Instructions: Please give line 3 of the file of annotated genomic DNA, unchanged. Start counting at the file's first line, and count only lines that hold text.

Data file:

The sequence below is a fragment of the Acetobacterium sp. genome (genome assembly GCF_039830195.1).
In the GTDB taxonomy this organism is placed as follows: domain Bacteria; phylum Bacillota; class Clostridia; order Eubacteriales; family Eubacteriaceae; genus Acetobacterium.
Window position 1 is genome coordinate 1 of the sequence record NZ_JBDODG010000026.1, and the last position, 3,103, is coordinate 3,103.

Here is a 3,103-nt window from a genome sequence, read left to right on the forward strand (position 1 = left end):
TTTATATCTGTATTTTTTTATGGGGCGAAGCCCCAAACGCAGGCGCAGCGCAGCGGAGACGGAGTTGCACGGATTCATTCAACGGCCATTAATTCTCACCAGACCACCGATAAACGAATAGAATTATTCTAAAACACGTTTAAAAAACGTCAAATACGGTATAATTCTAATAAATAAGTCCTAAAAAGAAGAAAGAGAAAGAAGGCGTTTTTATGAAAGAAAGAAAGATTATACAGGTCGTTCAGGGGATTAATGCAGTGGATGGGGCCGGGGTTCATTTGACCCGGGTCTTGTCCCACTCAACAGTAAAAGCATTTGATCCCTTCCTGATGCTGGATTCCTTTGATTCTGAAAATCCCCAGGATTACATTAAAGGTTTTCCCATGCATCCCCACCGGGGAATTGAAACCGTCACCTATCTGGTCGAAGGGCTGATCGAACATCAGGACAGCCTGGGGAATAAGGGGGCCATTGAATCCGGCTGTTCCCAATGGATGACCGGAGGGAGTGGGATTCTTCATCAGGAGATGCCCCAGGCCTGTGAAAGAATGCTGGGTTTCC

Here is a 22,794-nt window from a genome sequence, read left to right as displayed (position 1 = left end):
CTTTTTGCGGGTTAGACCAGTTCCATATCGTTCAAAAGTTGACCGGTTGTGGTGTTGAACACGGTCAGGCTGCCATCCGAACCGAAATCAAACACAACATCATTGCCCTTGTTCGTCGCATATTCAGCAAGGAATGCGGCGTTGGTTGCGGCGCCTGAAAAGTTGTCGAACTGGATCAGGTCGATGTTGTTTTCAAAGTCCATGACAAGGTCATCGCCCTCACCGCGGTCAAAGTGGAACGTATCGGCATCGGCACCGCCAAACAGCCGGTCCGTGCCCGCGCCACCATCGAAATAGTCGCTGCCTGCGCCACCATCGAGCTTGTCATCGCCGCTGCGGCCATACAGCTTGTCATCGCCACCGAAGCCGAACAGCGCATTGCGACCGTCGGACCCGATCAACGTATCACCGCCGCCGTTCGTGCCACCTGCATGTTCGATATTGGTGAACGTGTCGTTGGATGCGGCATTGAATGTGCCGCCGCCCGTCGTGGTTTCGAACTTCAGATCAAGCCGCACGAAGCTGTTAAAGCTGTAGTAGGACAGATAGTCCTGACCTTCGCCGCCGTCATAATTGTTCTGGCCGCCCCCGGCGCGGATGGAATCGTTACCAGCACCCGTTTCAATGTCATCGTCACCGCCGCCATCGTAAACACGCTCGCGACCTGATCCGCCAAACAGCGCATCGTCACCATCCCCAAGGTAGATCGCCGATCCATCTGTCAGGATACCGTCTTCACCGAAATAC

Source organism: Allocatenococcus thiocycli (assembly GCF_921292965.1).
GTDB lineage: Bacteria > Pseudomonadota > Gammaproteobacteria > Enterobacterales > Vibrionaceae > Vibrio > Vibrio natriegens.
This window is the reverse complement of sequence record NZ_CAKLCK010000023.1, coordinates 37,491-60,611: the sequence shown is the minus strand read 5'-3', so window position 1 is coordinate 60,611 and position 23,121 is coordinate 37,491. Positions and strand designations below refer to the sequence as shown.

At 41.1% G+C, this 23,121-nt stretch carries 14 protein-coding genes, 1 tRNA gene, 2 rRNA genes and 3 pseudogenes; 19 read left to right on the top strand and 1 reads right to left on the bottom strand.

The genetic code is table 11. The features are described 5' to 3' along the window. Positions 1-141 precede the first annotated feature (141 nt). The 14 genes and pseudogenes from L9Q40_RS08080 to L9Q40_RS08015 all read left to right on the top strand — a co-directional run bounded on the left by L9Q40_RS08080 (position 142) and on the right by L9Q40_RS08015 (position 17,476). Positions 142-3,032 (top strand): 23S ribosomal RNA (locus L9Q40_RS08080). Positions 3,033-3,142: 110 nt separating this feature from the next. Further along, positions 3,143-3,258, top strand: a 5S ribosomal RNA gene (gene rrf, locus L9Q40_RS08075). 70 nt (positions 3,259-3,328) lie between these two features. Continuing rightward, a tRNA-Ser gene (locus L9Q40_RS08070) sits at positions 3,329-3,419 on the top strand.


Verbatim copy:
Window position 1 is genome coordinate 1 of the sequence record NZ_JBDODG010000026.1, and the last position, 3,103, is coordinate 3,103.